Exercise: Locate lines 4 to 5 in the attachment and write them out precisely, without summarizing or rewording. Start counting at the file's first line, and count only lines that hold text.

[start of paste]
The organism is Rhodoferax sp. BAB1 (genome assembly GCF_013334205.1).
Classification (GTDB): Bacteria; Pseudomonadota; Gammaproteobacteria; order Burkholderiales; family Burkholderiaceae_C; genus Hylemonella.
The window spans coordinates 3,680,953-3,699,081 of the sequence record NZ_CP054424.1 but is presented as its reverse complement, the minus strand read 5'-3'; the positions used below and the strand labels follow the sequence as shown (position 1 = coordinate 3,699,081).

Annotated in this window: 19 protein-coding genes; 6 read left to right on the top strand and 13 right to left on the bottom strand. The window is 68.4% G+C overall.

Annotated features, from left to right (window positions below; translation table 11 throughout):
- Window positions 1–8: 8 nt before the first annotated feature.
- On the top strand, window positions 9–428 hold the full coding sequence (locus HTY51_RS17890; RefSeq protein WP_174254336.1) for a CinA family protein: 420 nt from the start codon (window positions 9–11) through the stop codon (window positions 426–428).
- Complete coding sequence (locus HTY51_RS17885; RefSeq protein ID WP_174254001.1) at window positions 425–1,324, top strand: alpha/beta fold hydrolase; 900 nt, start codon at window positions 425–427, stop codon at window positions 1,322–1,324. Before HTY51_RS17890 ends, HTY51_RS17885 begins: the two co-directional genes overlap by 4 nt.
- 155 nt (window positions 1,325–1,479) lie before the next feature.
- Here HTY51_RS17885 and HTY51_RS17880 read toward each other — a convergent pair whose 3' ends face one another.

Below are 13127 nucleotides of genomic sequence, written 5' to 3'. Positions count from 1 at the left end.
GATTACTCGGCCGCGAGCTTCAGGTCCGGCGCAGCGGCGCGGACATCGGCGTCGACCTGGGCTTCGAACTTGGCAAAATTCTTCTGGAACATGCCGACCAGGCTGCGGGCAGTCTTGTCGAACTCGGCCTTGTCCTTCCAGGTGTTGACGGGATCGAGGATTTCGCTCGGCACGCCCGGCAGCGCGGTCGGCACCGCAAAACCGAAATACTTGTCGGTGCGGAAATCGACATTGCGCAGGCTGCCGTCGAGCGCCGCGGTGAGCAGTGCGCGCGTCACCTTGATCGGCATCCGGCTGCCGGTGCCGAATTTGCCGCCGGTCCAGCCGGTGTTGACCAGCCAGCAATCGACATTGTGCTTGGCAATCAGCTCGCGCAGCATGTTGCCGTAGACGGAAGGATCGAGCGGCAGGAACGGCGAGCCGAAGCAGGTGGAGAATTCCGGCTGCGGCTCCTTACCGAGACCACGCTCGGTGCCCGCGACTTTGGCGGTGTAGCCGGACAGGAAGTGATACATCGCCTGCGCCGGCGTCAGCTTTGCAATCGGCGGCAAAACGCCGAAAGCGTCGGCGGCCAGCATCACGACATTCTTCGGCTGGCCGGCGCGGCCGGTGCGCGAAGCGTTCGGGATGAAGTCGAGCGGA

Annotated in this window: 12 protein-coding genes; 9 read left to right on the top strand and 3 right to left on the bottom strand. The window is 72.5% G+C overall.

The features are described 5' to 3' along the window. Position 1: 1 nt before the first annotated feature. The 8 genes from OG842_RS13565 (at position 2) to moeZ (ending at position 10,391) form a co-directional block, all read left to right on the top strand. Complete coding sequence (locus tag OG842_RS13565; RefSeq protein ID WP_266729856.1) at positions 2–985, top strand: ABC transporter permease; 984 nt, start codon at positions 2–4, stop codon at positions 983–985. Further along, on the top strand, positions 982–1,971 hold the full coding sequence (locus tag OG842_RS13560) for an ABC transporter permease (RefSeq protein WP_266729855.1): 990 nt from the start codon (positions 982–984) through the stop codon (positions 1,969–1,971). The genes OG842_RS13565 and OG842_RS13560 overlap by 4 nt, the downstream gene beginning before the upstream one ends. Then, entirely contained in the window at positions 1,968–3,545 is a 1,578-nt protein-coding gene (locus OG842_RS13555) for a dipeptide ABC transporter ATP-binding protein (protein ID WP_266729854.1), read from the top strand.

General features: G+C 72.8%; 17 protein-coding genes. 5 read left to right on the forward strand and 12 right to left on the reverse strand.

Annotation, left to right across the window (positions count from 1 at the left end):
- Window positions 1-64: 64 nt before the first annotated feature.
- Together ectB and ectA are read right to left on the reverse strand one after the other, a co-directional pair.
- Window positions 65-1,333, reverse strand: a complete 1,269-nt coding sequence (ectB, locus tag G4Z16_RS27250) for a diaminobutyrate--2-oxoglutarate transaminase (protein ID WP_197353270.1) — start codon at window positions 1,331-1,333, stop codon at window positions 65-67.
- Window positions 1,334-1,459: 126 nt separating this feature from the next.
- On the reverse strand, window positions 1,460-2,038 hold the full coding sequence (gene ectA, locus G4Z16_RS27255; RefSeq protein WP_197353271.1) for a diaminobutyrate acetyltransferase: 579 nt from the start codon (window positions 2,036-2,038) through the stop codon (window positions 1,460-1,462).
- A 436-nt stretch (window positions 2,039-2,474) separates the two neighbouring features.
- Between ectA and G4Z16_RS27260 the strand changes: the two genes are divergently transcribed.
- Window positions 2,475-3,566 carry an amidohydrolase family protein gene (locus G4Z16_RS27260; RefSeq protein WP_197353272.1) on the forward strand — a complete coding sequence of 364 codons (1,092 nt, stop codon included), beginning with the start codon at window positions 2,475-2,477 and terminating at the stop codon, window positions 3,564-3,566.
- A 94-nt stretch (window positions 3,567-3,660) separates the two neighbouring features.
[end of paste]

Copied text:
Annotated in this window: 19 protein-coding genes; 6 read left to right on the top strand and 13 right to left on the bottom strand. The window is 68.4% G+C overall.

Annotated features, from left to right (window positions below; translation table 11 throughout):